A lender’s prospective: Putting yourself in the best position to acquire a practice: 

If you've been looking to acquire a practice, you've likely realized that we are still very much in a "sellers market". This means that practice values are high & the competition with other buyers is stiff. The more proactive you are as a buyer will help ensure that you are in a position to capture the right opportunity when it comes along. As a lender that works strictly within the private practice lending space, I've been fortunate to be a part of hundreds of successful transitions. Here are a few bullet points to help aid in your efforts:
  • Understand "Debt Service Coverage Ratio" (DSCR) and what it means to you: When you hear the term "cash-flow", it's typically "DSCR" that is being referred to. Most lenders in this private practice finance space need positive cash-flow (DSCR) at a ratio of 1.25 to 1. In very simple terms, this means that your monthly ownership compensation after all business overhead needs to outweigh your personal monthly expenses by 125%. Here's an example: If your personal monthly expenses including mortgage/rent, vehicles, student loans, credit cards, etc add up to be $10,000/month, your bank will want to see that you are earning at least $12,500 of monthly income. This buffer allows for you to sufficiently pay your bills but also allows for you to put some money away or invest back into your practice. If a practice is not putting off enough cash-flow on it's own to support you at this ratio, you may be able to bring on a co-applicant if they provide additional income. Having and outside associate position may be another way to get over the cash-flow hump if your target practice is falling short. Each lender treats these scenario's differently so ask these questions early in the lender vetting process.
  • Have a solid understanding of what the "right fit" practice is for you: Practice CFO and your lender will be able to help you understand the range of practice size that you should focus your search on. This is both on the high and low side. To determine what your low range should be, you need to first figure out how much income you need to earn in order to achieve sufficient DSCR. Referring back to the example in the first bullet point: you would need to find a practice that is putting off $150,000 in ownership compensation. ($12,500 x 12 months) Knowing that you need to find a practice that puts off 150K of ownership compensation should tell you that you need to find a practice that is likely collecting between 450 - 600K/year depending on how efficiently the practice is being operated. All practices and overhead are not created equal which is why there is a relatively large gap in that range. Conversely, you need to understand what your borrowing limits will be based on your borrower profile. How much money could you borrower if you found a large practice? All banks have different guidelines but here are factors that will help determine your borrowing power: Liquidity (cash and securities on hand), production history/capability, management experience, and DSCR. Liquidity is a current hot button for most lenders so even if you have the production capability and sufficient DSCR, once you look to borrow over a million bucks - banks want to see that you've put some money away. Every situation is unique so we don't have a set percentage of the loan amount that we wan to see in true liquidity, but it's got to make sense. If you've been practicing for 20 years and don't have any cash to show for it, we are not going to be as aggressive lending to you as a doctor that's only been out a few years but has managed to put 30 or 40K in the bank. A lender can look at how long you've practice and compare that to a personal financial statement to get a pretty good idea if you're a "spender" or a "saver". Credit underwriters love "savers" for obvious reasons. As far as production history goes, a lender won't want to put you into a practice where you'll have to produce a million dollars in dentistry if you haven't shown the ability to carry that kind of robust production. Keep this in mind as you settle in on associating positions. If you can be a high producer and have access to production reports - it will help you qualify for those larger opportunities when they come along.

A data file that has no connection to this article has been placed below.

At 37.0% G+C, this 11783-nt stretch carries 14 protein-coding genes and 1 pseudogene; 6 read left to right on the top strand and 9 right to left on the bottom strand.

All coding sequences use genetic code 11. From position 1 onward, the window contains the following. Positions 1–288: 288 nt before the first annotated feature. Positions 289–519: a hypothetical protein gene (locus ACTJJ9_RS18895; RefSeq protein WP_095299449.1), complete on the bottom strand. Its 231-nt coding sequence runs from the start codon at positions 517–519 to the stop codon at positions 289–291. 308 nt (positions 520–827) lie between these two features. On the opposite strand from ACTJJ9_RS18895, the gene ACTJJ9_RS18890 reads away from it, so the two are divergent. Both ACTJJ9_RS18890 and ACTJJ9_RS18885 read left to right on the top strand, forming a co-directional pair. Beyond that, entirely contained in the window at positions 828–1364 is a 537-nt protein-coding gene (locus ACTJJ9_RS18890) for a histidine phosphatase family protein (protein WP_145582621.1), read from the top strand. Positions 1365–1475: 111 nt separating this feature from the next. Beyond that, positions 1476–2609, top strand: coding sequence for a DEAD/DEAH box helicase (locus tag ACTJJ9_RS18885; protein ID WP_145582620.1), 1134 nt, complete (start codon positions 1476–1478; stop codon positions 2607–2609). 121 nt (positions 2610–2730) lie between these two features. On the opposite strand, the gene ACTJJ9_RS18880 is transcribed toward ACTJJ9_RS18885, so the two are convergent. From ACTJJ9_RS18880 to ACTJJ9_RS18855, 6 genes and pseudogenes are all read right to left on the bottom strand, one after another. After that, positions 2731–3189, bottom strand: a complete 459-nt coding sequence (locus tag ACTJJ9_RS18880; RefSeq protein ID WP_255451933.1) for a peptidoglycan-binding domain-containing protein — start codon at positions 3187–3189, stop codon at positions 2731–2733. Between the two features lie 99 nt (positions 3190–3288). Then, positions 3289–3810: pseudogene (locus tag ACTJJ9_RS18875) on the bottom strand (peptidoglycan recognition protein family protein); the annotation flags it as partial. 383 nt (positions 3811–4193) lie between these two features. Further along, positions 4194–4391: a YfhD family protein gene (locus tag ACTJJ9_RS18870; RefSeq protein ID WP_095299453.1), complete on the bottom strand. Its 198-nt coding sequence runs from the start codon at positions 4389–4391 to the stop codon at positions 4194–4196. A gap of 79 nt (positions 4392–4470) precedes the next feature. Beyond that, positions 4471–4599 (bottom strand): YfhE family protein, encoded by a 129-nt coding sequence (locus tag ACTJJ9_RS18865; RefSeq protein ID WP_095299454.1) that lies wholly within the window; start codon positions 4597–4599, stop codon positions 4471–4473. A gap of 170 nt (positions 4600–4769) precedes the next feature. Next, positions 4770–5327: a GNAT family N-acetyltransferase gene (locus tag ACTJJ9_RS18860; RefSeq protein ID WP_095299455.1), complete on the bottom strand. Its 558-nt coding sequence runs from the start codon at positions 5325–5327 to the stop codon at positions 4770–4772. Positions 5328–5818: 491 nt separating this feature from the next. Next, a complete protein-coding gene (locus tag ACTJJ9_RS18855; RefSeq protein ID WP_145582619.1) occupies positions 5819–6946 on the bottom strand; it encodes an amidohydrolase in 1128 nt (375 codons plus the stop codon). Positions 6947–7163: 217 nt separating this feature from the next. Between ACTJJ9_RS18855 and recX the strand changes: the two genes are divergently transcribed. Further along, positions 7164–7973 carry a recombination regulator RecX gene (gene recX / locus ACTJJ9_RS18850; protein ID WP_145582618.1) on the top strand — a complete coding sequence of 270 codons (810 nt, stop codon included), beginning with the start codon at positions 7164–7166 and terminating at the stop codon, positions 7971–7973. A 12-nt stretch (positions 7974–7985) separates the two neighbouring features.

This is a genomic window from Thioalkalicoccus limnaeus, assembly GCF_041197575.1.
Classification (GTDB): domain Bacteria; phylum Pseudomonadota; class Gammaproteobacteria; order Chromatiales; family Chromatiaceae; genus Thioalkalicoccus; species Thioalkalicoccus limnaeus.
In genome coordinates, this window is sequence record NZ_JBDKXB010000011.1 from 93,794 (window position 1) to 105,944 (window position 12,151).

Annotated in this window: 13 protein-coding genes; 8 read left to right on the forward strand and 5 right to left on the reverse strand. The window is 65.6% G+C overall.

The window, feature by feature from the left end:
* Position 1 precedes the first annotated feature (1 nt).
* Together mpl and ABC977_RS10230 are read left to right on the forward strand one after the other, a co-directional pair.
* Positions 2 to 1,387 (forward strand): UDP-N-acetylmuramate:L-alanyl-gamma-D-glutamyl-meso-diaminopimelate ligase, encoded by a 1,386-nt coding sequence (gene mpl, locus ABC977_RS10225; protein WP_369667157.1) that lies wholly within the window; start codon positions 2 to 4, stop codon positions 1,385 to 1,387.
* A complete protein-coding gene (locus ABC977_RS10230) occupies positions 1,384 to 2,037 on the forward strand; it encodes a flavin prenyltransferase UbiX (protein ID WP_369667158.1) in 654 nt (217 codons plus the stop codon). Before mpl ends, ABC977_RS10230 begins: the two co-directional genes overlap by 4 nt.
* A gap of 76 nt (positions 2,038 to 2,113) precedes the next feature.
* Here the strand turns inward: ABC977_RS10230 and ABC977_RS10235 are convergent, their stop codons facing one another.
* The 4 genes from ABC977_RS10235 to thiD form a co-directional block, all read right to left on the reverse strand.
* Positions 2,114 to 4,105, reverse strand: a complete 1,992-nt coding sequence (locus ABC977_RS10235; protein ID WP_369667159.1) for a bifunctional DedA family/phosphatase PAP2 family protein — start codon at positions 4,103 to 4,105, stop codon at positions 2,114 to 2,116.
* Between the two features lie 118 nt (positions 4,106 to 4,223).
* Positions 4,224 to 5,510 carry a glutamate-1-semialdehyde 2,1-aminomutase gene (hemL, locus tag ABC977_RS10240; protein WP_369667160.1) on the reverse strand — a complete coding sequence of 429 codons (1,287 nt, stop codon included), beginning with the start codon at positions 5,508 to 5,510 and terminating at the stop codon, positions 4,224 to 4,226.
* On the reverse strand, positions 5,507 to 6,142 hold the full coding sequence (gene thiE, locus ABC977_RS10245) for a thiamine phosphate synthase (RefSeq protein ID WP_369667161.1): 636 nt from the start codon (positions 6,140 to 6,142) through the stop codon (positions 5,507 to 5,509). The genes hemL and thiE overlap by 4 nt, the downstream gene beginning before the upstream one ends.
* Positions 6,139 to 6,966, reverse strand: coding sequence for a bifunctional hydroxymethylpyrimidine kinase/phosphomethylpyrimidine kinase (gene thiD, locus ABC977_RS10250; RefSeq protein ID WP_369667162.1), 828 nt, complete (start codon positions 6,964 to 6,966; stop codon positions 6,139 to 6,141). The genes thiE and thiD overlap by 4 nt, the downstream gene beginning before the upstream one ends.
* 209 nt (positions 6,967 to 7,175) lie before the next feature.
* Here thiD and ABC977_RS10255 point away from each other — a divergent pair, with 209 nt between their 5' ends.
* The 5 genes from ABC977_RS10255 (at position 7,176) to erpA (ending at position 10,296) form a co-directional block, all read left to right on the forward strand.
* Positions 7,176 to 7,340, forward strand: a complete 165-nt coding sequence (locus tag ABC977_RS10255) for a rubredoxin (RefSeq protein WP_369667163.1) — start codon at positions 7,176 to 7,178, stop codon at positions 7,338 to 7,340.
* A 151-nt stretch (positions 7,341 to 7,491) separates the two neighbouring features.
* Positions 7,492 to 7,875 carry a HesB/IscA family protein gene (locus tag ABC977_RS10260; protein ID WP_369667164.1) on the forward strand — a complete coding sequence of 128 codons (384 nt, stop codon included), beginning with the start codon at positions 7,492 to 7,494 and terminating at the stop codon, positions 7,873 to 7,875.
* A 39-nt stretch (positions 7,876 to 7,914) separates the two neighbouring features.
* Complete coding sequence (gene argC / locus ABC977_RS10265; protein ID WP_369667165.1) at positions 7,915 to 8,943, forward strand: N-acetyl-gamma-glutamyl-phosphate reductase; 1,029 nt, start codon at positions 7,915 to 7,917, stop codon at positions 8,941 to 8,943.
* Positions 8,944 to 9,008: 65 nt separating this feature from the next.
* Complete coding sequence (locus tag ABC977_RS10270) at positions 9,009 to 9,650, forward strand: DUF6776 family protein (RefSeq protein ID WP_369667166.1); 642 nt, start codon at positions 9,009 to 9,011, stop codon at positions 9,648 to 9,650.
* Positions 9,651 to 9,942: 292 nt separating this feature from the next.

• Get "pre-qualified" with a reputable lender before you have a target practice chosen. The term "pre-qualified" gets thrown around a lot with credit cards and home mortgages, so the term is watered down at this point. However, we can get you pre-qualified very quickly for a practice purchase and this will help solidify yourself with the practice brokers and/or sellers that you are targeting. For example, you are able to go to our website and within 15 minutes we have the info needed to help you understand the two bullet points above. Once pre-approved, we can give you a letter that says as much and also gives a target range that you are pre-qualified for. Having this letter in hand when you find a practice to pursue will show that you are a serious buyer and you've gone through the due diligence it takes to move quickly.
I covered a lot of info but also just barely scratched the surface. Having a great team behind you like "Practice CFO" is a great first step but it's also important that you understand your own situation. Attaining debt will be necessary throughout your dental career and as a future business owner - the work and time you put in now to understand everything will serve you very well throughout your long career. Good luck and happy hunting!   Morgan Stump Regional Director of Business Development Lendeavor, Inc.
WordPress Image Lightbox